Interestingly, in several constituencies, the NTK opted to field women after male candidates garnered less than 1% of votes in 2016. In the Lalgudi constituency, the NTK fielded Sampath in 2016, who failed to get even 1% of the votes. However, in 2021, Malar Tamil Prabha from the same constituency won a 9.3% vote share. Similar results from 2016 and 2021 can be traced in Cumbum, Kallakurichi (reserved for SC), Nannilam, and Yercaud (reserved for ST) among other constituencies.

Commenting on this trend of women garnering more vote share, senior journalist Sivapriyan ETB told TNM that the women speakers of NTK don’t beat around the bush. “They are good orators who speak to the point. Their speeches are clear and strike a chord with people,” he observed.

When asked about this, Karthika Murugachiran, NTK’s Nagapattinam candidate for the 2024 Lok Sabha polls told TNM that female candidates have more agency in the party. “At NTK, female candidates are allowed to have a say and we are free to organise people and protest at the forefront,” she said.

Sivapriyan, however, strongly believes that the NTK’s candidates will not be voted for if it isn’t for Seeman. “To be honest, it is a single-man party and the NTK revolves around Seeman and his oratory skills. Without Seeman, NTK’s candidates would have no takers,” he added.

It is also interesting to note that Tamil Nadu’s women voters have outnumbered male voters by more than 10.5 lakhs as per the electoral rolls released in January 2023. So, the question that arises here is whether Seeman is following the 50% reservation for women simply to capitalise on the state’s female voters.

Ideology or strategy?

NTK’s Women's Wing state Secretary Vennila Thayumanavan dismisses the contention that Seeman has ulterior motives behind fielding women candidates. She told TNM that the NTK’s ideology itself is about equal rights. “The party took shape after the death of LTTE chief Prabhakaran. If you look at the LTTE outfit itself, there were an equal number of women to men who fought for Tamil rights. We have been wanting to replicate the same structure here at NTK,” Vennila said.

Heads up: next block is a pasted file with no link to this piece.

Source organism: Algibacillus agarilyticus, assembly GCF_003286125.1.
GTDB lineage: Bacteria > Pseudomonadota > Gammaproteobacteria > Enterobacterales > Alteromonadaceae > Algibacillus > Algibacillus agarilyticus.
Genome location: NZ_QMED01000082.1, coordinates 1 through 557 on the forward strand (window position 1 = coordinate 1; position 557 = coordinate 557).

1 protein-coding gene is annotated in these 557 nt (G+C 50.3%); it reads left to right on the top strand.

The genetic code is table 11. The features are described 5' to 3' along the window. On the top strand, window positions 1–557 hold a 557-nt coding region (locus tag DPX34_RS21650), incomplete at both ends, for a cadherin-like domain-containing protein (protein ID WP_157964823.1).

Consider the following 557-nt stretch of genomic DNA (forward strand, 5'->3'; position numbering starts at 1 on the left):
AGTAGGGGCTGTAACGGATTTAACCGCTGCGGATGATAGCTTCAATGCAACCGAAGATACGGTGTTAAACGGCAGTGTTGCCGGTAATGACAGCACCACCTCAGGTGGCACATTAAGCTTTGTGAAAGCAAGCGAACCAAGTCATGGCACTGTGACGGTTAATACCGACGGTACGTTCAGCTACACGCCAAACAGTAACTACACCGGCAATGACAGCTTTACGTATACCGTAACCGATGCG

Ramu Manivannan, a professor of politics at the University of Madras, however, finds the two points of discussion to be jarring. “The LTTE had an authoritative model and it was not democratic. Seeman, as a leader, is just as authoritarian, and the party seems to fall back heavily on him. This goes on to show how undemocratic the structure is,” he said. 

Historically, in Tamil Nadu, former Chief Minister Jayalalithaa managed to garner more female voters, but not one woman in the NTK has thus far been given the space to come up in the party the way Seeman has, Ramu added. “It's purely a strategy to gain attention,” he said.

When asked about this, Vennila argued that if it were a strategy, the NTK would have seen a drastic improvement in its vote share. “We have made sure that our Parliamentary candidates– both men and women– represent various professions, are educated, as well as represent minority religions and lowered castes,” she added. 

According to Vennila, the model couldn’t be applied in the Tamil Nadu 2016 elections because they didn’t have enough women who wished to join the party or contest in the elections. “Yet, we fielded more women than any other party. After seeing that, more women started joining the NTK and today, there are a good number of female cadres at the managerial and administrative levels of the party. So, women weigh in on all decisions,” she claimed.

Notably, the NTK has also fielded Dalit candidates in general constituencies. Sivapriyan underlined that this is a move the two Dravidian parties that stand for social justice– DMK and the All India Anna Dravida Munnetra Kazhagam (AIADMK) – have not practiced. 

For the 2024 Lok Sabha polls, the NTK has fielded two Dalit candidates in two unreserved constituencies – one being Dr Bakkiyalakshmi, a Dalit woman, from Arani, and the other, a Dalit man named Kayilai Rajan from Dindigul.

Although Seeman is known for controversial opinions and ideas that are sometimes outlandish, his electoral decision of fielding 50% female candidates offers lessons even for established and well-entrenched political parties, said sources who have been closely following his politics. “But for all this to be noticed and applauded, Seeman should tone down his rhetoric and talk about policies that are sustainable,” Sivapriyan said.